Professional female race car driver Leilani Münter said Monday she drives an electric car to stave off global warming — along with being a vegan, of course.
Münter — a University of California graduate, environmentalist, and former NASCAR driver — wrote in an op-ed for The Guardian about the role fossil fuels play in changing the Earth’s climate, detailing how she adopts an acre of forest for every race she runs.
Münter also noted that when not competing in races, she can be seen puttering around in her all-electric car. The green-friendly race car driver told reporters in 2014 that she once drove her Tesla Model S EV from North Carolina to Chicago to compete in a race.
“I am proud to have now driven more than 33,000 miles in my electric car over the past couple of years and thanks to the solar panels on the roof of my house,” Münter wrote. “I am driving on sunshine.”
She went on to say that curbing fossil fuel usage is only one way to stop global warming. The best way to stop global warming, according to Münter, is to reduce meat consumption.
“Currently, one-third of all the arable land on the planet is being used to grow feed for livestock,” she wrote. “Combined with the animals themselves, this means that the production of meat is a major source of greenhouse gas emissions.”
Münter pointed to a recent report showing government education on “the climate-meat connection” was a critical component to meeting the 2 degree Celsius warming goal of the Paris Agreement.
She went on to champion a Department of Agriculture proposal last year suggesting new dietary guidelines encourage people to eat less meat. She called the guidelines sound and “forward looking.”
But the noble effort was thwarted, Münter wrote, by political lobbyists and the meat industry, most of which continue to stymie the all vegan effort.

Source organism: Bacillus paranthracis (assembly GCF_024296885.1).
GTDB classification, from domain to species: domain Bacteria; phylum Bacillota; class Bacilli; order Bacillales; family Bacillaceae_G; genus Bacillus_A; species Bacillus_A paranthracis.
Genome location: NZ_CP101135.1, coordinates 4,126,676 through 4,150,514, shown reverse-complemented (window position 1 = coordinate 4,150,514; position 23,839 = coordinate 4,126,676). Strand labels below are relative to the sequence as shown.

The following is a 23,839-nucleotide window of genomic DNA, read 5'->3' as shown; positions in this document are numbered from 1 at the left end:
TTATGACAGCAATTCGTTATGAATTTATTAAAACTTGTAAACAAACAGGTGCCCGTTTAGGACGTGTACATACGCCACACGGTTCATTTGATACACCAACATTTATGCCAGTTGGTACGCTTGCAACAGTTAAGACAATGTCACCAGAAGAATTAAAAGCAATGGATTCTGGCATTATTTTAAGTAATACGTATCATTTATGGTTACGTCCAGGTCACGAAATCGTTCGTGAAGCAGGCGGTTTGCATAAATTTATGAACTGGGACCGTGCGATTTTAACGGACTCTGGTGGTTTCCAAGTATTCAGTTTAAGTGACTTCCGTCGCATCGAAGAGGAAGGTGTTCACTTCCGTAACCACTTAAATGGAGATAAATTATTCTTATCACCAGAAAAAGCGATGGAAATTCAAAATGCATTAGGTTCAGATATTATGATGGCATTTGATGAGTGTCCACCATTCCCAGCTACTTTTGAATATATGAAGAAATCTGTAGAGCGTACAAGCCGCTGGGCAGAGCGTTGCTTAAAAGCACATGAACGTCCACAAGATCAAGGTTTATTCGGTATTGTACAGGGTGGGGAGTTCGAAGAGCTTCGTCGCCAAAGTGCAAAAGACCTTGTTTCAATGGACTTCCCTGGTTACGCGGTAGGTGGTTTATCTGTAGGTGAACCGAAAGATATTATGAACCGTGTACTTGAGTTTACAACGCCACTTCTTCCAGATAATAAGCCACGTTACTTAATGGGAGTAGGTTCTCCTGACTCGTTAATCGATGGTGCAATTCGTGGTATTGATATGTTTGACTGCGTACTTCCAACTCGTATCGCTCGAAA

“They have use their vast influence in Washington to have their profits put ahead of the health of the American people, the welfare of billions of animals – and the future of the planet,” she wrote.
Bill Nye “The Science Guy” mirrored Münter’s anti-fossil fuel sentiments in a January op-ed for Aeon, in which he argued NASCAR should go green and change its name to National Electric Stock Car Racing, or NESCAR.
“Here I am trying to envision the smart, efficient transportation technology of tomorrow, and there is NASCAR doing the opposite — celebrating a very old transportation technology of yesterday,” wrote Nye, who has made a living in the 1990s acting as a scientist.
He continued: “NASCAR kinda breaks my heart. It’s a celebration of old tech. It uses gasoline burning instead of electron flowing. I wish NASCAR were more like NASA. I wish NASCAR were more about the future instead of the past.”
Münter concluded her commentary by arguing she is trying to use her celebrity status to shift NASCAR and stock car racing culture — which is known mostly as a haven for political conservatives — from one that pooh-poohs any invocations of climate change to one that fully embraces solutions to man-made global warming.
“By bringing environmental messages to the racing world, I’m raising awareness on critical issues to that audience that isn’t otherwise engaged in discussions of climate change.”
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